Indiana farmers will get tips on ways to control wild plants that are contributing to crop losses of $8 billion a year nationwide during an upcoming farming expo.
Experts say many of the weeds are being brought in from southern states in manure used for fertilizer. The weeds have developed a resistance to some herbicides frequently used to kill them.
The Journal Gazette reports the Tri-State Conservation Farming Expo in Auburn on Friday will discuss options for combating the weeds. Those include crop rotation and using different herbicides the plants aren't resistant to.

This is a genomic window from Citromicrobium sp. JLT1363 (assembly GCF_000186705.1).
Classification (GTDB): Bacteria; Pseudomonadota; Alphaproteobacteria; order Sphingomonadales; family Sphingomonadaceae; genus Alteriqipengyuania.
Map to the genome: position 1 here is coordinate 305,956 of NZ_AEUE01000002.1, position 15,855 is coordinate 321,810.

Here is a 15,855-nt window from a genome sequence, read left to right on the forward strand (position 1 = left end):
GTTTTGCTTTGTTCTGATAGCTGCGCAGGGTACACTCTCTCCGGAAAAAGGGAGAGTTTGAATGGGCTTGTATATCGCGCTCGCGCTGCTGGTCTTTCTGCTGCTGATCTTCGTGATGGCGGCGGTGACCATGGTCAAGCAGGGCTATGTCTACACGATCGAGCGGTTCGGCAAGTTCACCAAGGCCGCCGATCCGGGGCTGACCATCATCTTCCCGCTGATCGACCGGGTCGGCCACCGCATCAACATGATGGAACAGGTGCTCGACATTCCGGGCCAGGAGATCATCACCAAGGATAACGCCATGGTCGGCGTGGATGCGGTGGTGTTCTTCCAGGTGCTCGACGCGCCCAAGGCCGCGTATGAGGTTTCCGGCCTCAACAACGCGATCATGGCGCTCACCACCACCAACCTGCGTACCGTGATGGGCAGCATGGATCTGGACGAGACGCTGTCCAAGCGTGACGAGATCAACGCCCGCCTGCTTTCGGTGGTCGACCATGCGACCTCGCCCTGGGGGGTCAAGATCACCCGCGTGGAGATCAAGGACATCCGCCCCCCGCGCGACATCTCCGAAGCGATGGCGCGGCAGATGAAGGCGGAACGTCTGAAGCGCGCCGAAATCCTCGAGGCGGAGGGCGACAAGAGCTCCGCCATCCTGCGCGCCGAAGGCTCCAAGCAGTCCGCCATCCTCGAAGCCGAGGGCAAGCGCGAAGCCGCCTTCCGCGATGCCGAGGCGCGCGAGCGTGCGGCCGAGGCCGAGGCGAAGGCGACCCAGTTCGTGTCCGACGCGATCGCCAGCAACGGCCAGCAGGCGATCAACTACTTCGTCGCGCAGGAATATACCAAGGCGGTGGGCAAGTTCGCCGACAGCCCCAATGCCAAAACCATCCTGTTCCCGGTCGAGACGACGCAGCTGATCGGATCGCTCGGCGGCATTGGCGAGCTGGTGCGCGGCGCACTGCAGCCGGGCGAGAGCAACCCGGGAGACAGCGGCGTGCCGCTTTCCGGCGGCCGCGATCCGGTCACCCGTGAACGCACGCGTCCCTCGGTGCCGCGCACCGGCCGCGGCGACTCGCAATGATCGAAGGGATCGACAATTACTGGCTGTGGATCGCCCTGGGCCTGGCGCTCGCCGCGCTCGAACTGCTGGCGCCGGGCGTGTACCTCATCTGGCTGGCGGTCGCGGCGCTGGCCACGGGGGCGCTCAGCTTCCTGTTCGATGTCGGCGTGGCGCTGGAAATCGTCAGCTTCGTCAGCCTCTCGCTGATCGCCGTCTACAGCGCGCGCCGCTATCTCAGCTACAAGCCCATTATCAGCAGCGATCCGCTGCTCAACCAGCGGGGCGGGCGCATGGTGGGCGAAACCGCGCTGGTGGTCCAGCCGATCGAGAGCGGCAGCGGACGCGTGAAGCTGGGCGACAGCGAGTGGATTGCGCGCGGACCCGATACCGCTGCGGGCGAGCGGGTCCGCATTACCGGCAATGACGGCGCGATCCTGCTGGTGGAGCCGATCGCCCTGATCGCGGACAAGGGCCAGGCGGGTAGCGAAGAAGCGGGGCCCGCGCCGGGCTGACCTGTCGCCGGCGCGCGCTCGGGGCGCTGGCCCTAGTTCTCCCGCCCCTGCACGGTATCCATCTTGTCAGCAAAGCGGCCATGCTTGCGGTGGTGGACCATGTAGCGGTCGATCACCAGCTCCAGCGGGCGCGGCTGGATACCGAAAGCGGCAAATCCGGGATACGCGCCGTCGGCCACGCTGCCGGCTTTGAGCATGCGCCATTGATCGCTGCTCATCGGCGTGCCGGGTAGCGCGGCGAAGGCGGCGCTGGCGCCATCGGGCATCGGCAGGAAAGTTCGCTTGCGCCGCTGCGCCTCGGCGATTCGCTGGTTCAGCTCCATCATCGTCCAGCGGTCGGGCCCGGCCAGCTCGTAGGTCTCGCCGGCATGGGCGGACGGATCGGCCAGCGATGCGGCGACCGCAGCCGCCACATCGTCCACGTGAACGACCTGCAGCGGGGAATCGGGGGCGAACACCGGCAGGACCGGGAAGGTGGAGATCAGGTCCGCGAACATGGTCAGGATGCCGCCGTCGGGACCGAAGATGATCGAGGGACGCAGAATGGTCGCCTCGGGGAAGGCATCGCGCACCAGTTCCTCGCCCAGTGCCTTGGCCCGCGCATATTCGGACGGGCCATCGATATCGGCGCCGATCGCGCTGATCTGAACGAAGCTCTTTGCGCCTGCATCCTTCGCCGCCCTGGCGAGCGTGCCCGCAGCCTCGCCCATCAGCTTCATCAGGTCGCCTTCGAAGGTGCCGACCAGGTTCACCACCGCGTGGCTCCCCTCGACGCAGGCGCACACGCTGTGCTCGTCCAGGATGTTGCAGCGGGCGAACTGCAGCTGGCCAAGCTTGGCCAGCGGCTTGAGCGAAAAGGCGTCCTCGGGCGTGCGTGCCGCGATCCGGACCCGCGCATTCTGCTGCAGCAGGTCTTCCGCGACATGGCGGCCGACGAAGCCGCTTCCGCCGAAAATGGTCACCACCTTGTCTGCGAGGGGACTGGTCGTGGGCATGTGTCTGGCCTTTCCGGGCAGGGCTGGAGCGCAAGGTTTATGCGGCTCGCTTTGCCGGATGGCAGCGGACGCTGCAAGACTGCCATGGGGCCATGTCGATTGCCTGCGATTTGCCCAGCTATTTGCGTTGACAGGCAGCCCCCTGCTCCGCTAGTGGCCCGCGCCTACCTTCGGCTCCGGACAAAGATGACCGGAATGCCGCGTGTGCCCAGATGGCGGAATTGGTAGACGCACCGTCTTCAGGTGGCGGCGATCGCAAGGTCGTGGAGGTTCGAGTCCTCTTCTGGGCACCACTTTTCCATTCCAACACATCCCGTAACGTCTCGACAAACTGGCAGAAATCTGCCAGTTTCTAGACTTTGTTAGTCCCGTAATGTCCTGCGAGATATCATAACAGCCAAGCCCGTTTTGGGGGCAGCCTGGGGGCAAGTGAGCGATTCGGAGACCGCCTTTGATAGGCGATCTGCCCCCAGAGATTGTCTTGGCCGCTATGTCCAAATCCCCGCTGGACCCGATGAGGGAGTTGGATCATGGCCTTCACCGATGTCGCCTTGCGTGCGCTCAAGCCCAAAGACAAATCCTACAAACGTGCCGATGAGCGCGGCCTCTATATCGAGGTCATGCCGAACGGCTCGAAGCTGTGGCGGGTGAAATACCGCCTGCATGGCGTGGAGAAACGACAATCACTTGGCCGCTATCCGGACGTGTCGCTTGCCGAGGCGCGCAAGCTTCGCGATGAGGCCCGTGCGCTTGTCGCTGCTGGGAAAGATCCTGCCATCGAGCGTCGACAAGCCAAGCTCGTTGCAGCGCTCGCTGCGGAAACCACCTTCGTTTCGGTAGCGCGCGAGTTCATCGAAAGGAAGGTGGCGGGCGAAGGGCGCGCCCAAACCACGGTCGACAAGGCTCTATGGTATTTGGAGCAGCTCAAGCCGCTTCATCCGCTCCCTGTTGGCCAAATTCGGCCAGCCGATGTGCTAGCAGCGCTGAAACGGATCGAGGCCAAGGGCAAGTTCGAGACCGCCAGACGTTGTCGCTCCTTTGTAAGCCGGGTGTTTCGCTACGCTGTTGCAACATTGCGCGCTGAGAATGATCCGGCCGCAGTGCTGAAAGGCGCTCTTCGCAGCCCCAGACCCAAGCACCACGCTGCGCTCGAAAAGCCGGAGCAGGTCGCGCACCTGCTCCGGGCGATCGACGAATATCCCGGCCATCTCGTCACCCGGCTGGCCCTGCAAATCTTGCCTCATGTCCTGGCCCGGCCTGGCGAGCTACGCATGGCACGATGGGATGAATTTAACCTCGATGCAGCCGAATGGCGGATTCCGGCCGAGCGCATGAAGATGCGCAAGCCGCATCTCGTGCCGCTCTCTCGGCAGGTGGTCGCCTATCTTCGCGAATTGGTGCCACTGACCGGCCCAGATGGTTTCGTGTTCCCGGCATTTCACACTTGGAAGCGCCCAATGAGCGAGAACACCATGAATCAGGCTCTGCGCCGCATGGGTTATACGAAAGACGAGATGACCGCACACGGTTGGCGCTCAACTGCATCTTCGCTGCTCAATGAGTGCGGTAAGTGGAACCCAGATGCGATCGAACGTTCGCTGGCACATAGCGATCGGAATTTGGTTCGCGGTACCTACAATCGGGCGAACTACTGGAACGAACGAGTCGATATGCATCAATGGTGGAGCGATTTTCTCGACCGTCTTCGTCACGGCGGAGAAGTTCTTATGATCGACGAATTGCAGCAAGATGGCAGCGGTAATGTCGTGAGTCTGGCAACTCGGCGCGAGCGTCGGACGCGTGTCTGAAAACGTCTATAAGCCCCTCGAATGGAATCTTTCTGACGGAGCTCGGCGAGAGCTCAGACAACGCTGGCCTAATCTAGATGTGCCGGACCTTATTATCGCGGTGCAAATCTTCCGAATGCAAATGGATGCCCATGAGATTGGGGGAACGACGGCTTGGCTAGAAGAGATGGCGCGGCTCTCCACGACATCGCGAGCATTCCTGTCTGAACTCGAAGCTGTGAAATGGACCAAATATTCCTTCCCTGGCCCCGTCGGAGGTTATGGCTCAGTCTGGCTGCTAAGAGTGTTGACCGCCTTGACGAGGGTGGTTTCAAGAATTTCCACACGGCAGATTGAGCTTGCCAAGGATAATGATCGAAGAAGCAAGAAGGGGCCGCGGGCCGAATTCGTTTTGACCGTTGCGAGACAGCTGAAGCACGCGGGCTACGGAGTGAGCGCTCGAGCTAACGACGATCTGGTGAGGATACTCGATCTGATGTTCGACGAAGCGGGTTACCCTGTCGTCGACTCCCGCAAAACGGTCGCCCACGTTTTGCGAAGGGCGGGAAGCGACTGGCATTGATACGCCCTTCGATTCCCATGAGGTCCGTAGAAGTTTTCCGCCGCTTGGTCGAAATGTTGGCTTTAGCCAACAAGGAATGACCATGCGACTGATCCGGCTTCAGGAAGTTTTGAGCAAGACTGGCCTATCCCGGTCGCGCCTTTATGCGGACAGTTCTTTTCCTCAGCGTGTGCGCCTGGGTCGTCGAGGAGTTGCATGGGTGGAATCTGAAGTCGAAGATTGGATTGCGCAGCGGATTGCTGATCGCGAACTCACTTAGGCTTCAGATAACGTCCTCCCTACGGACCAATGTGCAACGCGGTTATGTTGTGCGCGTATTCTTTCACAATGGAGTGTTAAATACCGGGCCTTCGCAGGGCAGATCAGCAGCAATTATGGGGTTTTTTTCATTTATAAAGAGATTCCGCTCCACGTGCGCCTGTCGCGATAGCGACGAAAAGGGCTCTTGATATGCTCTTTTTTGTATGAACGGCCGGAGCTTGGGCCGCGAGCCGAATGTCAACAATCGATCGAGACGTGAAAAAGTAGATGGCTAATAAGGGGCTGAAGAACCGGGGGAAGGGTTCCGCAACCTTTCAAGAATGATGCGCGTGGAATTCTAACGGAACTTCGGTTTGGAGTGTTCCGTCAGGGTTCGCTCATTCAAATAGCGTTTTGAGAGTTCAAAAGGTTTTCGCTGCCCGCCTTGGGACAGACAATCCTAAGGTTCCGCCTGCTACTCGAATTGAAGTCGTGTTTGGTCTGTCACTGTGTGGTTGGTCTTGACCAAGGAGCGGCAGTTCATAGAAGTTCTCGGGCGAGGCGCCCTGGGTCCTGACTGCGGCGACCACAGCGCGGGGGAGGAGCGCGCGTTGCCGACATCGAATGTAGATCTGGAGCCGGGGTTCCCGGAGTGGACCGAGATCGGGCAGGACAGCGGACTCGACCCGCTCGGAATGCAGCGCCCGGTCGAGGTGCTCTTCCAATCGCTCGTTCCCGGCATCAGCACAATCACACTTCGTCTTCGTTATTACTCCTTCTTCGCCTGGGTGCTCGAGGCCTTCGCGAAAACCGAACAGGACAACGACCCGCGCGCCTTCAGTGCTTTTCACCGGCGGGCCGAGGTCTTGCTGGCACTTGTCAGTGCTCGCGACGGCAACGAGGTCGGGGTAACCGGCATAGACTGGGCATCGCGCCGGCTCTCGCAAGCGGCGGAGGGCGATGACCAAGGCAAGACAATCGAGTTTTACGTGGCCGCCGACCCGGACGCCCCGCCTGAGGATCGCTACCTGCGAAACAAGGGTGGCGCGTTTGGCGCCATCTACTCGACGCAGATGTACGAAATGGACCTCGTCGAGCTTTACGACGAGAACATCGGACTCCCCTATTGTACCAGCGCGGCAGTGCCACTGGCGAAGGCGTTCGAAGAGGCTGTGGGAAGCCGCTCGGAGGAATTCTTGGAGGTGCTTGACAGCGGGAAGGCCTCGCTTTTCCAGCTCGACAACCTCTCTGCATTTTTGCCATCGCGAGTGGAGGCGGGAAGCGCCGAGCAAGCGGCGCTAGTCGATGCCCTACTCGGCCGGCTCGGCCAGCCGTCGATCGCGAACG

Ohio State University professor Mark Loux says mare's tail, giant ragweed, water hemp and Palmer amaranth are some of the most common weeds finding their way into fields in northeastern Indiana.
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